Even if you do move this data to the Clients table/record, the actual calculation might be the same as you have already worked out. I don't know of a better or 'best' way to calculate Min() and Max() Dates. You could create relationships that filtered by Name and are sorted by Date...and then depending on if you sort Up or Down (one relation for each type), when you read the first record across that relationship you get the Min() or Max(). You could use an ESQL call to do the Min() and Max() for you. I'm not a huge fan of using relationship like this though.
I also would suggest you use a different name for the Date field...it can become problematic with function names and ESQL reserved words.
thank you for your feedback.
the Client Table does not accept duplicate Names.
If a name is already stored, the user adds a suffix after name (the owner of the database is a friend who asked me some help and he is fine working in that way), then the invoice is printed avoiding the suffix.
The Tag is used by the owner for statistical purposes: check how many sells by client divided by Tag or as a total yearly statistics about how many First Sell generated Repurchases, and also based on other variables (age, gender, location, etc).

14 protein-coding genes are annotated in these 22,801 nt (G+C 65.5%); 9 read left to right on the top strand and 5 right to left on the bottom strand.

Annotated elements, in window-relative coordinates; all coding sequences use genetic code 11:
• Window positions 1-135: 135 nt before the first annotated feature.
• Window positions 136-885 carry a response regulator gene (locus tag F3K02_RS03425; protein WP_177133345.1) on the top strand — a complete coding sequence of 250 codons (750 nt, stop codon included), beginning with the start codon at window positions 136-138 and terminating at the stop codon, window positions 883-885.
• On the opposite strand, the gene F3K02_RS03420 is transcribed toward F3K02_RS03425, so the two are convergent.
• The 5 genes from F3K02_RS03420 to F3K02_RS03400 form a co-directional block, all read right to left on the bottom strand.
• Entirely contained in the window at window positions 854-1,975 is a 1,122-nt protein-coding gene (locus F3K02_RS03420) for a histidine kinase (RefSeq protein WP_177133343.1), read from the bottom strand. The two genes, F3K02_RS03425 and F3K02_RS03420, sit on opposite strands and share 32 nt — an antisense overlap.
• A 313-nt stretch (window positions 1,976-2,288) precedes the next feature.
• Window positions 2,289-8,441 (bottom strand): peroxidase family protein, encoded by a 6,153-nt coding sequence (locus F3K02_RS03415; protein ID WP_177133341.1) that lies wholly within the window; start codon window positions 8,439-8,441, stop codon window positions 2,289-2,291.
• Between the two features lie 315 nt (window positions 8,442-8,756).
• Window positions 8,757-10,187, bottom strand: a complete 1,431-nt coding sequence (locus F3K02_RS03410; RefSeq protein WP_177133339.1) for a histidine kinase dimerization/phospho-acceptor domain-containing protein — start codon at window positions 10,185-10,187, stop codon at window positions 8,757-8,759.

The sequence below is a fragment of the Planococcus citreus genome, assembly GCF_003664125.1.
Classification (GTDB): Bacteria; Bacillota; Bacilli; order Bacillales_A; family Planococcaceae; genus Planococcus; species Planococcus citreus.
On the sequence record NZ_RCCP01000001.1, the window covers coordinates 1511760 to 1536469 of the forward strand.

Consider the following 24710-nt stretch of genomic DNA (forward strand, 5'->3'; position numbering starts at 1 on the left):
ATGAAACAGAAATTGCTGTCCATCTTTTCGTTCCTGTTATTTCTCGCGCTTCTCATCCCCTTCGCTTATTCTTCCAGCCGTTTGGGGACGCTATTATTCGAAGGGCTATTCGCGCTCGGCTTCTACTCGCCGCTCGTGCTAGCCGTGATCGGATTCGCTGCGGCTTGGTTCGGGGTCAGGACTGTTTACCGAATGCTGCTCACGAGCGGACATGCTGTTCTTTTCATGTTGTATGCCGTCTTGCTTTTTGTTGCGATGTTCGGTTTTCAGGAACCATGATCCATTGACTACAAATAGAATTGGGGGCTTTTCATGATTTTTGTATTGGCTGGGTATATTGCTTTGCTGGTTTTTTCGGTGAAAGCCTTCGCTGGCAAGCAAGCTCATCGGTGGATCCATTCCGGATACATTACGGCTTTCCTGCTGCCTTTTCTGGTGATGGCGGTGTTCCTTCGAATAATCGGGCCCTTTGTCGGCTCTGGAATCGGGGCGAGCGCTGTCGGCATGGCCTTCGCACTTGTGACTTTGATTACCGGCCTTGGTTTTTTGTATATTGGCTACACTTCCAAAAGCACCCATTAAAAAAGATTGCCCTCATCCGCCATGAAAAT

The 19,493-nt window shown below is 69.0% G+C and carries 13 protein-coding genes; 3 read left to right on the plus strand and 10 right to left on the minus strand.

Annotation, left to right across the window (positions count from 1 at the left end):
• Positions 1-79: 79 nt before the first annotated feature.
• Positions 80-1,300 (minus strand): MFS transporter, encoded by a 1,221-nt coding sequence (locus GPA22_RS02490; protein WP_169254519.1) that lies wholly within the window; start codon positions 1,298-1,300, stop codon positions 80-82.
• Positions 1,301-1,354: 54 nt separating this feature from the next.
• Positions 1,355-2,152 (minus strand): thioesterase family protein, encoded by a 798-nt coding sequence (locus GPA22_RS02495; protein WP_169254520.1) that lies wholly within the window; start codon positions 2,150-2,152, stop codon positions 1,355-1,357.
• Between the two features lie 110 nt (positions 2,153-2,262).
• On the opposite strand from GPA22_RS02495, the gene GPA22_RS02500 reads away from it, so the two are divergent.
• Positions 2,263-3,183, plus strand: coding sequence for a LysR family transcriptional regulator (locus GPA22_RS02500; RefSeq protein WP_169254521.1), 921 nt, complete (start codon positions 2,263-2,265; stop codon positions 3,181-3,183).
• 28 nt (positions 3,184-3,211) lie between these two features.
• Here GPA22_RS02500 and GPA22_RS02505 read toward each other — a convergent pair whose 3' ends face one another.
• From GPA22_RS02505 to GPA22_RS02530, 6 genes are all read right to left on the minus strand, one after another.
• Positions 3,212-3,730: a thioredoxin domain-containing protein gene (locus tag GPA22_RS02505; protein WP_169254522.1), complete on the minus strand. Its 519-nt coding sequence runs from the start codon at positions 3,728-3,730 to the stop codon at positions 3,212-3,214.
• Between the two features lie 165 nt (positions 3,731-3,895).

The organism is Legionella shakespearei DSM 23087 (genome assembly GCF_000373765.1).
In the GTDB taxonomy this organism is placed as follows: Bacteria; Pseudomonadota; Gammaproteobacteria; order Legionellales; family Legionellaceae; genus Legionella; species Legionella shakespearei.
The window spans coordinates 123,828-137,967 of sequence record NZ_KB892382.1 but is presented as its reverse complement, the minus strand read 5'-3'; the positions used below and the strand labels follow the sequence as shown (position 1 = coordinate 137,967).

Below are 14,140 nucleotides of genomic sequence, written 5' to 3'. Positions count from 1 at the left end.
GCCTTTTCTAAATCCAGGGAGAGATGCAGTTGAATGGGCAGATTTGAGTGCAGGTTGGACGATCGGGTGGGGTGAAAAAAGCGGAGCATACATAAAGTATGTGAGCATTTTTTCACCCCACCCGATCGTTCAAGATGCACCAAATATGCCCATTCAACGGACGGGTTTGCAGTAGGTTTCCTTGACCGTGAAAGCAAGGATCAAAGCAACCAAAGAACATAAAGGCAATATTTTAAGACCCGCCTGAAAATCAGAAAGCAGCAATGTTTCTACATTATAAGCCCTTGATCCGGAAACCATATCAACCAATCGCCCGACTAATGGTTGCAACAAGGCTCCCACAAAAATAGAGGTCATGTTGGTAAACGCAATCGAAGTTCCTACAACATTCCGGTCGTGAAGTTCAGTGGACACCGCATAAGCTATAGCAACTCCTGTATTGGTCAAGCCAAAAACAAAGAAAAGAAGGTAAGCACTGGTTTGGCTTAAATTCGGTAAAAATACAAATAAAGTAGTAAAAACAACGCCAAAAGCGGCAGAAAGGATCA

That was the main reason he was looking for a “stored” value, for having much faster results.
Thank you for the suggestion about calculation performance, good hint !
I will certainly use that.
For what I see in the data I have, the average client has some 8-12 purchases, some clients have up to 35 purchases.
The idea of having only one calculation on Client Table sounds very good to me.
I guess it was your idea when your wrote your first suggestion, in that case I need to work on it, since some steps of what you suggested were not clear to me.
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Re: "the Client Table does not accept duplicate Names. If a name is already stored, the user adds a suffix after name (the owner of the database is a friend who asked me some help and he is fine working in that way), then the invoice is printed avoiding the suffix."
Even if this is the case (i.e. you think the field "will not accept duplicates" it would accept "Joe Smith", " Joe Smith", "Joe Smith" and "Joe Smith " as non-duplicate values—which emphasises why it is bad practice to use human-useable, human-modifiable, human-meaningful fields as match fields. By all means use the name field—with suffixes or whatever you like to distinguish otherwise matching names—as a second, meaningful value in a value list, for example, but don't use it to build FM relationships; it will trip you up somewhere along the line.
On the issue you asked about—stored v unstored values—it seems to me you could simply make your field a standard, therefore stored, field with an auto-enter calc, instead of making the field itself a calculation. A First Purchase is that when the record is created and always remains thus. Similarly a Repurchase is a repurchase when made, so could also have that evaluated on creation and then stored forever. The only item in your schema that needs constant re-evaluation is which is the most recent, and your could drive this through a simple date to date relationship.